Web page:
Keynote Conversation: Soledad O’Brien is an award-winning journalist, speaker, author and philanthropist. She is CEO of the Starfish Media Group, a multi-platform media production company dedicated to telling empowering and authentic stories on range of social issues. O’Brien’s anchors and produces the Heart Television political magazine program “Matter of Fact with Soledad O’Brien.” She also reports regularly for HBO’s “Real Sports with Bryant Gumbel” and PBS NewsHour. She has appeared as an anchor or contributor on all three networks, is Philanthropy Editor of Worth Magazine and is a frequent author of of op-ed pieces for publications like the New York Daily News and the Huffington Post. O’Brien, who was anchor of two CNN morning news programs and their documentary unit, created the “In America” documentary series. “Black in America” and “Latino in America” which continue to be produced under SMG and are subjects of an annual speaking tour. She also speaks on a variety of social issues at college campuses and corporate events. Earlier in her career, O’Brien co-anchored on “Weekend Today”, and contributed segments to the “Today” show and “NBC Nightly News.” In 2003, O’Brien transitioned to CNN, where she was the face of CNN’s morning news shows for many years. O’Brien’s coverage three Emmy awards. Her coverage of Hurricane Katrina earned her and CNN a George Foster Peabody Award. She also received another Peabody Award for her coverage of the BP Gulf Coast Oil Spill. Her reporting on the Southeast Asia tsunami garnered CNN an Alfred I. DuPont Award. She is also the author of two books, her critically acclaimed memoir “The Next Big Story” and “Latino in America.” O’Brien was named journalist of the year by the National Association of Black Journalists and one of Newsweek magazine’s “10 People who Make America Great.” In 2013, O’Brien taught at Harvard University as a Distinguished Fellow and was appointed to the board of directors of the National Archives Foundation. In 2015, O’Brien joined the RAND Corporation’s Board of Trustees. In the wake of Hurricane Katrina, O’Brien and her husband, Brad, created the Soledad O’Brien & Brad Raymond Starfish Foundation to help young women get to and through college. This year, they will provide funding to 25 deserving young women. O’Brien lives in New York with her husband and four children.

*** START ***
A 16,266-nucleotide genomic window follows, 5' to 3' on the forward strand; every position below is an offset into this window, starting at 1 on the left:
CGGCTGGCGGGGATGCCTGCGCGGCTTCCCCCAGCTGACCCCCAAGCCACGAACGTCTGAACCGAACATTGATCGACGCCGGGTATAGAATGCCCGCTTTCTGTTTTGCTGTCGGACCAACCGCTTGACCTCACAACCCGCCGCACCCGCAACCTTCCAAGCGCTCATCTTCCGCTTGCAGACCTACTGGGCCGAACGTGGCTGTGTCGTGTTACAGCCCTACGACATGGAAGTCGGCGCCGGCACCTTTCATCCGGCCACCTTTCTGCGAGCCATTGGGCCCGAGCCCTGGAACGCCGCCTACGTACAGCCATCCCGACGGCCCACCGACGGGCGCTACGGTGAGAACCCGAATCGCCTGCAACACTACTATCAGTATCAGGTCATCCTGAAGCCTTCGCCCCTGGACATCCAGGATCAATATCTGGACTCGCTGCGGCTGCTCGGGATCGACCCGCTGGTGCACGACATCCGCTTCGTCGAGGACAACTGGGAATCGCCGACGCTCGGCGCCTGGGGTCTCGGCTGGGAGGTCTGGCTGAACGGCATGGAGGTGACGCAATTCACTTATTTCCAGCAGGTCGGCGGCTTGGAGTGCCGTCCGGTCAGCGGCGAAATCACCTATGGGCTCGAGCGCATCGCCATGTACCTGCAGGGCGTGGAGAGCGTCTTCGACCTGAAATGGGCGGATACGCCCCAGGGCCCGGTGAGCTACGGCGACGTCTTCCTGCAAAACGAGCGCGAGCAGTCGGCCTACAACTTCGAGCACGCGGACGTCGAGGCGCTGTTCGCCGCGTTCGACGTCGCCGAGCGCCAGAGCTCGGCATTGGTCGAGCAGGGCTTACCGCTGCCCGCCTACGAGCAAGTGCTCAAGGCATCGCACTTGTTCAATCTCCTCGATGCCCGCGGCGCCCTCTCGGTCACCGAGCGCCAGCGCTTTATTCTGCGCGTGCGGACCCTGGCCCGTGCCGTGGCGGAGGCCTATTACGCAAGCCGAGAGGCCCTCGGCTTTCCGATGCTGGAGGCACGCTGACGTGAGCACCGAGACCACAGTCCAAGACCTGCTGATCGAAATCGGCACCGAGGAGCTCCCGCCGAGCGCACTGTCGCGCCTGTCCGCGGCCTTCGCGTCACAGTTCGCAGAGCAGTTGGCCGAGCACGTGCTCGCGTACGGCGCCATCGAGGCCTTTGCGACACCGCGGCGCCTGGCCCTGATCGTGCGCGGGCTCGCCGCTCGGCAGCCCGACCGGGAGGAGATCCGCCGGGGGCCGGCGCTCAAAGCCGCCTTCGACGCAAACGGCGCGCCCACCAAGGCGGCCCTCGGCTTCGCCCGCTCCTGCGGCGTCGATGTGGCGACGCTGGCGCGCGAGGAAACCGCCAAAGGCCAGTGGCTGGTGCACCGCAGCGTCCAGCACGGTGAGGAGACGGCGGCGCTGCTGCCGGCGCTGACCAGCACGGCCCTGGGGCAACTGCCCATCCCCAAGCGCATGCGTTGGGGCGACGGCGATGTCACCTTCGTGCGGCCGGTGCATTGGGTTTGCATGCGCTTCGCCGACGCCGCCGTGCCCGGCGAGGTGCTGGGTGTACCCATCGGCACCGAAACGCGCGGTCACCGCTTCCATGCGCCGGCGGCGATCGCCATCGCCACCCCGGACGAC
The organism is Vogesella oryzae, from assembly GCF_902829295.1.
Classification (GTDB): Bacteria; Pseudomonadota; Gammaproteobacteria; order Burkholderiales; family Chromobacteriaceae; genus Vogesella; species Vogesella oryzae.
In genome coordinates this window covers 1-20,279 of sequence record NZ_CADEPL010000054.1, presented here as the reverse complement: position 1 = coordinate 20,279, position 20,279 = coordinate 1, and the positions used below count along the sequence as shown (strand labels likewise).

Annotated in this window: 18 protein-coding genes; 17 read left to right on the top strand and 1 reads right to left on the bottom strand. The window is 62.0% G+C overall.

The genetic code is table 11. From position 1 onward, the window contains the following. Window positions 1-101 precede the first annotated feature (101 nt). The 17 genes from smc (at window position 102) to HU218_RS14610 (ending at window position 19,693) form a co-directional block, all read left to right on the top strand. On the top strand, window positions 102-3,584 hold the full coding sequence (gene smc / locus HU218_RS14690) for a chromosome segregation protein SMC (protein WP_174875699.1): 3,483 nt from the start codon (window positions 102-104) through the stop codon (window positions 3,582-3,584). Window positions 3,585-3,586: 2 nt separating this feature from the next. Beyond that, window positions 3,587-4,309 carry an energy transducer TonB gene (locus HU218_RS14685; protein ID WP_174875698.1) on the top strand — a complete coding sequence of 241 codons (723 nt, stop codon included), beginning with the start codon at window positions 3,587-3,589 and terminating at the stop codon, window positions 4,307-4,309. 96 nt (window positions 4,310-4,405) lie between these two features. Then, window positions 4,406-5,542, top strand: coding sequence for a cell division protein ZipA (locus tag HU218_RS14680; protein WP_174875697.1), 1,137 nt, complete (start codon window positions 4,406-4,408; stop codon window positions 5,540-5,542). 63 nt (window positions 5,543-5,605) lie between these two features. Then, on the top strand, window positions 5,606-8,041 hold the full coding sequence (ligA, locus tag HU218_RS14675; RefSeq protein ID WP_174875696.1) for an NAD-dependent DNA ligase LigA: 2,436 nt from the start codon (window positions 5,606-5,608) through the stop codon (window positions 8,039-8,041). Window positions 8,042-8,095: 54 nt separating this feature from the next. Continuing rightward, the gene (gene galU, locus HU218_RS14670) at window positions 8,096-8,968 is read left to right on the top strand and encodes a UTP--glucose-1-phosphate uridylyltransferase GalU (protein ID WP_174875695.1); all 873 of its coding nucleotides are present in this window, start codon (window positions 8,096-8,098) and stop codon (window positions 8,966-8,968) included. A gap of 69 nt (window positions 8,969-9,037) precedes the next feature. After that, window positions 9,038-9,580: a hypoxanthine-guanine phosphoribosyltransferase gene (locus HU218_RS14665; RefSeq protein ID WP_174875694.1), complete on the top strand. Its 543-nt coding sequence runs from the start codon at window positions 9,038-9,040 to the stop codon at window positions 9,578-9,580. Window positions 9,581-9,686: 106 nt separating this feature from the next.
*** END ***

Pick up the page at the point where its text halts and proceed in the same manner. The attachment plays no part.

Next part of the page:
Allida Black is the Managing Director of the Allenswood Group, LLC, a collaborative founded to empower individuals and strengthen democracy through civic engagement, grassroots activism and education. She is known around the world for her efforts to help civic leaders, elected officials, and teachers incorporate human rights practices in their programs, policies, and classrooms. Her career spans public service and the academy. She helped found the Voter Empowerment Project, trained aspiring women candidates across the nation and a developed a mentoring program for the State Department and the UN High Commission for Human Rights. She has also managed the Women’s Political Participation Team for the National Democratic Institute for International Affairs. She is Research Professor of History at The George Washington University; Editor Emeritus/Advisory Board Chair of The Eleanor Roosevelt Papers, a project she designed to preserve, teach and apply ER’s discussions of human rights; and a Senior Fellow at the Women’s Research and Education Institute.